During our discussion of Life in the Pond today, we got on the topic of webbed feet.  We discussed the different animals with webbed feet and the children found it fascinating that my black lab also has webbed paws!  I could tell they really didn't comprehend why the little bits of skin would help animals to swim faster, so we set up a small tub of water.  I asked each of them to spread their fingers and swipe them through the water.  Then, we put a plastic bag on our hands, with our fingers spread, and tried again.  They could feel the drag caused by the bag (or webbing) and finally had a concrete understanding of the concept.  I left the tub out with the bag for children who wished to experiment further.  I checked the tub sporadically throughout the day and was so proud to find that not one drop was spilled on the carpet.  The children treated the activity with such respect and were careful not to bump into the tub while walking about the classroom. 

Thursday, March 11, 2010

Expansion Update

We're moving right along with our expansion plans, thanks to my dedicated family who has helped me tremendously.  On March 9th, our school sign was completed and installed at our new location.  It's a beauty and a dream come true. 

We're at the tail end of fulfilling our requirements for our Certificate of Occupancy.  This week our fire alarm system will be installed and we already have a working telephone number (well, two really).  We'll continue to use our current telephone number, the new one will be published next school year.  That Cert. of Occupancy should be in my hands next week! 

After that, it will be mailed--along with our application and a boatload of other papers--to the State for review.  We'll have an inspection and receive license number one!  Shortly after that, we'll stand before the Academic Board for another review by the State and that will give us license number two!

With spring in the air, I'm eager to get over to the new building to start landscaping.  We need another before and after shot!  I'll keep you posted with any new updates...

Thursday, March 4, 2010

Felt Board Stories

For decades, preschool teachers have understood the importance of felt board stories, which is why they're still around today. Manipulation of felt board activities refines listening and speaking skills, as well as hand/eye coordination, imagination, and even problem-solving skills.  Last year, I created my own felt board by applying a felt background to a piece of cardboard.  Actually, one of my current moms created it for me at our annual Mom's Material-Making party.  However, after a year of wear and tear, I was ready to replace it.  I came up with a solution to the problem of flimsy felt boards.  The back of one of the math shelving units was exposed and irritating me last summer- I loved the way the classroom looked, but I would not start the year with a bare shelving unit back jutting out into the classroom like that (is it a Montessori thing?).  So, I brainstormed and applied nine adhesive-backed felt sheets from AC Moore to the back of the unit.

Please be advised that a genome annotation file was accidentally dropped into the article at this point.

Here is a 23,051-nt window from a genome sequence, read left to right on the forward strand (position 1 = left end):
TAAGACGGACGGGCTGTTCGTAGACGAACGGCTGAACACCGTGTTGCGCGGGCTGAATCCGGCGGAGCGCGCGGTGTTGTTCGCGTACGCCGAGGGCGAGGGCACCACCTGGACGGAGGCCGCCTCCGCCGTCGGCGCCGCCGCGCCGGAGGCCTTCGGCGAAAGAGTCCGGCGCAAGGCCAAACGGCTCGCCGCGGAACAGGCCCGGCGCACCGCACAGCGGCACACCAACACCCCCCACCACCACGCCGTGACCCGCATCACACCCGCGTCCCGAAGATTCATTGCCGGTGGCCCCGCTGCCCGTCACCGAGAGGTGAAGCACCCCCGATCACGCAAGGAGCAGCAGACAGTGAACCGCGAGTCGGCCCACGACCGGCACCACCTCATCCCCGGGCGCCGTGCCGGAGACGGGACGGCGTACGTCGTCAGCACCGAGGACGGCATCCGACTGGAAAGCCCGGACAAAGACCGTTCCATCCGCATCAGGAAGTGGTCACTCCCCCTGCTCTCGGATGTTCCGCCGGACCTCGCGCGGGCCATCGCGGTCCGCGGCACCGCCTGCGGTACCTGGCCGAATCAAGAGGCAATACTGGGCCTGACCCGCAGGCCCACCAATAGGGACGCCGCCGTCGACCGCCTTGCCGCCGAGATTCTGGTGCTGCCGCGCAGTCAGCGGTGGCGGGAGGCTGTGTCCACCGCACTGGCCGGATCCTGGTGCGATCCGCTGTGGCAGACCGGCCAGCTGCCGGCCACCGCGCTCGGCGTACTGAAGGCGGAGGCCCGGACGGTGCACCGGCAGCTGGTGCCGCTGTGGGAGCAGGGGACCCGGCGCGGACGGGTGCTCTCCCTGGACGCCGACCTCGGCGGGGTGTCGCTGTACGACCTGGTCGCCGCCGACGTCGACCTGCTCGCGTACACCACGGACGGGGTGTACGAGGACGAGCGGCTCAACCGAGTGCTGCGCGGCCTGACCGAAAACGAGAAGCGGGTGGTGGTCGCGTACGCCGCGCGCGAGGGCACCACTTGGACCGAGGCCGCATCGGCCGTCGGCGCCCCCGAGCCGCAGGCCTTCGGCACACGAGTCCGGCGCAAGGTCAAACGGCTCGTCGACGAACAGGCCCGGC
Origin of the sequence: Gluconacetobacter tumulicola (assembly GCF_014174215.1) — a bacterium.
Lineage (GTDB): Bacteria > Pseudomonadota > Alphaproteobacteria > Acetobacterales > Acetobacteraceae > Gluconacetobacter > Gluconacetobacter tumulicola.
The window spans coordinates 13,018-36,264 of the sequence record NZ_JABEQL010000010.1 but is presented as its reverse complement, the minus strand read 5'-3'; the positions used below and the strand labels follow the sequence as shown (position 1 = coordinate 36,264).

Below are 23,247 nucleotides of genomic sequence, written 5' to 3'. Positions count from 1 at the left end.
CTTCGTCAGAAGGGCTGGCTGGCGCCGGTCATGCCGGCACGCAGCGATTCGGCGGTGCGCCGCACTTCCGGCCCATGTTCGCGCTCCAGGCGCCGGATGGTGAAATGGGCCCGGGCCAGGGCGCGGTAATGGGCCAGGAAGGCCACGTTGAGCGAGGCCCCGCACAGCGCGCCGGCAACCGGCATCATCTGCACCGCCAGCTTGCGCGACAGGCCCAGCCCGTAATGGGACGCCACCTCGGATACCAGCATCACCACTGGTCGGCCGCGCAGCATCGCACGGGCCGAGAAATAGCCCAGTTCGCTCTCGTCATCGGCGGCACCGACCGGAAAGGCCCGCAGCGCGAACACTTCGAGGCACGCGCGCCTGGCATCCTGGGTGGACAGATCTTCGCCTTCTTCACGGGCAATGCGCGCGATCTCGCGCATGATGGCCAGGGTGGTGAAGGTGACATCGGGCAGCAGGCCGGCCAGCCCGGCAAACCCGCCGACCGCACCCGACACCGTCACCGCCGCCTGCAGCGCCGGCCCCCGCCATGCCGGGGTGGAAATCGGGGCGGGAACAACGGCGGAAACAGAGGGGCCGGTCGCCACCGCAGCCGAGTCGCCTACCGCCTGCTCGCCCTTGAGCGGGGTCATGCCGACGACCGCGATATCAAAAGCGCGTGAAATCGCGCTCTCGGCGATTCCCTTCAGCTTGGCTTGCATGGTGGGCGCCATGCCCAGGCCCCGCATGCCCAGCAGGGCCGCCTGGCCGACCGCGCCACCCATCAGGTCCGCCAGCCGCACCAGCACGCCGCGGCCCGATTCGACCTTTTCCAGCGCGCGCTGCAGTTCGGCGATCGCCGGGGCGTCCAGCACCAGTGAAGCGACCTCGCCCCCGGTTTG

I made a few felt story sets and gave it a try.  The pieces stick on to the felt perfectly and the children love it.  I have several homemade sets and one purchased set (The Three Little Pigs).  In college, they told us to scan and print the pages of a favorite children's book, cut out the characters, laminate, and add little velcro dots to the back.  Instead, I've always just found realistic-looking pictures online and printed them.  I've made the following sets:
  • fruits/vegetables sorting
  • frogs/toads sorting
  • Pumpkin life cycle
  • Butterfly life cycle
  • Brown Bear, Brown Bear
Believe it or not, the homemade sets work much better than the store bought, so save your money if you plan to make some.  Below are some pictures of a child working with the store bought set.  He enjoyed the activity, but the pieces kept falling off the board.

Here are some links to help you get started:
Printable templates
Felt Board Stories to purchase